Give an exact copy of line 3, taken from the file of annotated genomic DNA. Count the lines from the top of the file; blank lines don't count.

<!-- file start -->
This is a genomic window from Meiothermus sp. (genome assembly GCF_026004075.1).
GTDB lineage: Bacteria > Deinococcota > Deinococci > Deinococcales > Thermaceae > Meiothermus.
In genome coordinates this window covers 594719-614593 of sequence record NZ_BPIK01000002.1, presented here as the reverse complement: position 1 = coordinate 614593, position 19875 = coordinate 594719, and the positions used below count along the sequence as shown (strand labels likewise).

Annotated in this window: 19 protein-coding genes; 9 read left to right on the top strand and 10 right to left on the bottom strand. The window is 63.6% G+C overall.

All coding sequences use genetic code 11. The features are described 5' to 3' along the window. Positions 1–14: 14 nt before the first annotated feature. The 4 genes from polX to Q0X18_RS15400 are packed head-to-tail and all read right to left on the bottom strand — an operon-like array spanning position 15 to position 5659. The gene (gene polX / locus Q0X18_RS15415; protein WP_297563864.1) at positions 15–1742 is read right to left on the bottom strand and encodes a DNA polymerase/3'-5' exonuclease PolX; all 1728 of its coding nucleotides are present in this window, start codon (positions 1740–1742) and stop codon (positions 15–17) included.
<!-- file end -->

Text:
In genome coordinates this window covers 594719-614593 of sequence record NZ_BPIK01000002.1, presented here as the reverse complement: position 1 = coordinate 614593, position 19875 = coordinate 594719, and the positions used below count along the sequence as shown (strand labels likewise).